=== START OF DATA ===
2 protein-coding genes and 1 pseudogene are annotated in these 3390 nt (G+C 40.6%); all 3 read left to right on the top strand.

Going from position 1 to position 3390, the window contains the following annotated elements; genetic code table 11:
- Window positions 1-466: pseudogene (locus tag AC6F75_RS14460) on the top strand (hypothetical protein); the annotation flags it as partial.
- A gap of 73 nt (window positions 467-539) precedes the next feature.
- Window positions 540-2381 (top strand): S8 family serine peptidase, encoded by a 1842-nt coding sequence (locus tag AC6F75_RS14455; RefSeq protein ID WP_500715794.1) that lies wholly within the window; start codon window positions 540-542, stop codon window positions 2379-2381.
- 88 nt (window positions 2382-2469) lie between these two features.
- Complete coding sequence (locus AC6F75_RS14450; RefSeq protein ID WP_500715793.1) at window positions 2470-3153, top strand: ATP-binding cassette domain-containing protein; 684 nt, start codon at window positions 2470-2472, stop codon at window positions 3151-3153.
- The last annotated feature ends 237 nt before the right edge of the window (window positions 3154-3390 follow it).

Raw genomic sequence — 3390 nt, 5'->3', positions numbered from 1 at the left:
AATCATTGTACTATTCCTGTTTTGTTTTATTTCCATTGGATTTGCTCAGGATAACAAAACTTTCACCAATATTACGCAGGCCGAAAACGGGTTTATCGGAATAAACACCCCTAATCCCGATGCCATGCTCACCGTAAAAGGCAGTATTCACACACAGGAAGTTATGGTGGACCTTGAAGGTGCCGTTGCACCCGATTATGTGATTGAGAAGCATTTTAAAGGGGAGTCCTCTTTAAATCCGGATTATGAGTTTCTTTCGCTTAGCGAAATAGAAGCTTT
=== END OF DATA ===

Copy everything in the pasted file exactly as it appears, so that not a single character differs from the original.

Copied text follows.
2 protein-coding genes and 1 pseudogene are annotated in these 3390 nt (G+C 40.6%); all 3 read left to right on the top strand.

Going from position 1 to position 3390, the window contains the following annotated elements; genetic code table 11:
- Window positions 1-466: pseudogene (locus tag AC6F75_RS14460) on the top strand (hypothetical protein); the annotation flags it as partial.
- A gap of 73 nt (window positions 467-539) precedes the next feature.
- Window positions 540-2381 (top strand): S8 family serine peptidase, encoded by a 1842-nt coding sequence (locus tag AC6F75_RS14455; RefSeq protein ID WP_500715794.1) that lies wholly within the window; start codon window positions 540-542, stop codon window positions 2379-2381.
- 88 nt (window positions 2382-2469) lie between these two features.
- Complete coding sequence (locus AC6F75_RS14450; RefSeq protein ID WP_500715793.1) at window positions 2470-3153, top strand: ATP-binding cassette domain-containing protein; 684 nt, start codon at window positions 2470-2472, stop codon at window positions 3151-3153.
- The last annotated feature ends 237 nt before the right edge of the window (window positions 3154-3390 follow it).

Raw genomic sequence — 3390 nt, 5'->3', positions numbered from 1 at the left:
AATCATTGTACTATTCCTGTTTTGTTTTATTTCCATTGGATTTGCTCAGGATAACAAAACTTTCACCAATATTACGCAGGCCGAAAACGGGTTTATCGGAATAAACACCCCTAATCCCGATGCCATGCTCACCGTAAAAGGCAGTATTCACACACAGGAAGTTATGGTGGACCTTGAAGGTGCCGTTGCACCCGATTATGTGATTGAGAAGCATTTTAAAGGGGAGTCCTCTTTAAATCCGGATTATGAGTTTCTTTCGCTTAGCGAAATAGAAGCTTT